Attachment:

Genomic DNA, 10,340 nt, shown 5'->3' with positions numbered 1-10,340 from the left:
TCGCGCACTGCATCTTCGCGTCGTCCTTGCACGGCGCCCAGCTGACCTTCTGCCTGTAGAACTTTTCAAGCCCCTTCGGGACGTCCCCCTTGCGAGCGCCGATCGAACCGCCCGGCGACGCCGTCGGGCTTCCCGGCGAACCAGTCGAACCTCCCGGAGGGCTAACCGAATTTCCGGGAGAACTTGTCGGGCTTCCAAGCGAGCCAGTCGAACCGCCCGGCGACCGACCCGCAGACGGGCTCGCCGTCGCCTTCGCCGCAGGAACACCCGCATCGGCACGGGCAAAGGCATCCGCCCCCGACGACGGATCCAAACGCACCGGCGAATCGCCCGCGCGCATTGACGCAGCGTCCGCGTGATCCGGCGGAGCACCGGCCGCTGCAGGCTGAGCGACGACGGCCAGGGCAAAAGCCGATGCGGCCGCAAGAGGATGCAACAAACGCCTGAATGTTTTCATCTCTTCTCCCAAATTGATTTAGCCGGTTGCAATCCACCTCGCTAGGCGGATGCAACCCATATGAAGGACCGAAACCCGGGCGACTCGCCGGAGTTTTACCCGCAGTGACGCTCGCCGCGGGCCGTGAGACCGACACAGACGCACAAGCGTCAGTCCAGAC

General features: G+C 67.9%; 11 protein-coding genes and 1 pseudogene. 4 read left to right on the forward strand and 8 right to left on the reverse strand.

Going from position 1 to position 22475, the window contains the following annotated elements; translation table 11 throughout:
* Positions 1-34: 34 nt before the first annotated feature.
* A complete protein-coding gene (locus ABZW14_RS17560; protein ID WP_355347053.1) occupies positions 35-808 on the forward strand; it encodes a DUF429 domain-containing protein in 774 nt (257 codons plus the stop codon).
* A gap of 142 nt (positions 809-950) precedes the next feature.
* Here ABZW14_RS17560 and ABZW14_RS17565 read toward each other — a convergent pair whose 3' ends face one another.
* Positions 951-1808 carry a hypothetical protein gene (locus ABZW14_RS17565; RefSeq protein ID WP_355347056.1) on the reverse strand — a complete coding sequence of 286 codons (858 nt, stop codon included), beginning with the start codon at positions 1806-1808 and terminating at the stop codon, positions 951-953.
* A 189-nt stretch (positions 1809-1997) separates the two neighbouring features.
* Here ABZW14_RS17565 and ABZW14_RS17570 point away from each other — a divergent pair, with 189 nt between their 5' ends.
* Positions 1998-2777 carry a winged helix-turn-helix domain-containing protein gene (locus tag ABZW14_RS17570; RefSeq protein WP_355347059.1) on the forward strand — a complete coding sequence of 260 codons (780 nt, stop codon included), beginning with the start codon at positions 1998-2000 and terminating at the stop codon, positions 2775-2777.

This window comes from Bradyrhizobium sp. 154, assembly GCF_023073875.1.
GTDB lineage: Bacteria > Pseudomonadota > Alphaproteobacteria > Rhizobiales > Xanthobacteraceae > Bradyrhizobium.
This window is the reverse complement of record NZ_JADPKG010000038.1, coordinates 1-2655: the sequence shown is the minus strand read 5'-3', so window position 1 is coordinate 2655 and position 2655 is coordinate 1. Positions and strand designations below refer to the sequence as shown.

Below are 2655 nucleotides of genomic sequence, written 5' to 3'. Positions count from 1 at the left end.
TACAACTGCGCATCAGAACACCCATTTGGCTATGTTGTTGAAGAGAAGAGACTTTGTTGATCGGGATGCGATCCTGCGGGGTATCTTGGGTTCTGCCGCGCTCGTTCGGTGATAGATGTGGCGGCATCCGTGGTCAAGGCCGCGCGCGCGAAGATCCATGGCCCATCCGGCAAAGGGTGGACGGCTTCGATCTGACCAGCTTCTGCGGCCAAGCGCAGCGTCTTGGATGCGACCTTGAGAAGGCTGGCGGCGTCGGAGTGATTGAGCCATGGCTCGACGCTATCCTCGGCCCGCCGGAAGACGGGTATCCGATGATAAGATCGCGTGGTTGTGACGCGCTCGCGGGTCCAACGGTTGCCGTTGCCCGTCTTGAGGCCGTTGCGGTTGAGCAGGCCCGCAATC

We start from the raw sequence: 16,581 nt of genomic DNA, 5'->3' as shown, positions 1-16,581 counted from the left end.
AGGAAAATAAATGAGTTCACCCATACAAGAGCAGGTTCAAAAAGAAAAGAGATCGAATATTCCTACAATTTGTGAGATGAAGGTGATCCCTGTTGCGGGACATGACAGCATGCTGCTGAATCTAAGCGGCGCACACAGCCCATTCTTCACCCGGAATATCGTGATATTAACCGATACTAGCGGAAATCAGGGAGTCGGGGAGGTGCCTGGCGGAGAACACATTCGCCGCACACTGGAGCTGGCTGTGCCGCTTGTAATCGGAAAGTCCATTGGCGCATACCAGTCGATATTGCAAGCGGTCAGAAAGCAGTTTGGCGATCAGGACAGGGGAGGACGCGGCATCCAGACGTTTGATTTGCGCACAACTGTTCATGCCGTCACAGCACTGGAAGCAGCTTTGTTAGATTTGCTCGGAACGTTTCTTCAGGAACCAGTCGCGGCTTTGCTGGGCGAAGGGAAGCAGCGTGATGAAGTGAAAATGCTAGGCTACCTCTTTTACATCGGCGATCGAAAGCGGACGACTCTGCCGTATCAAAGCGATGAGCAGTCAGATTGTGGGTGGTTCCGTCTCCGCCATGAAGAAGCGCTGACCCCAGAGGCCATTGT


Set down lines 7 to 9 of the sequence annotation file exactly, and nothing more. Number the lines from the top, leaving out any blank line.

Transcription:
* A gap of 142 nt (positions 809-950) precedes the next feature.
* Here ABZW14_RS17560 and ABZW14_RS17565 read toward each other — a convergent pair whose 3' ends face one another.
* Positions 951-1808 carry a hypothetical protein gene (locus ABZW14_RS17565; RefSeq protein ID WP_355347056.1) on the reverse strand — a complete coding sequence of 286 codons (858 nt, stop codon included), beginning with the start codon at positions 1806-1808 and terminating at the stop codon, positions 951-953.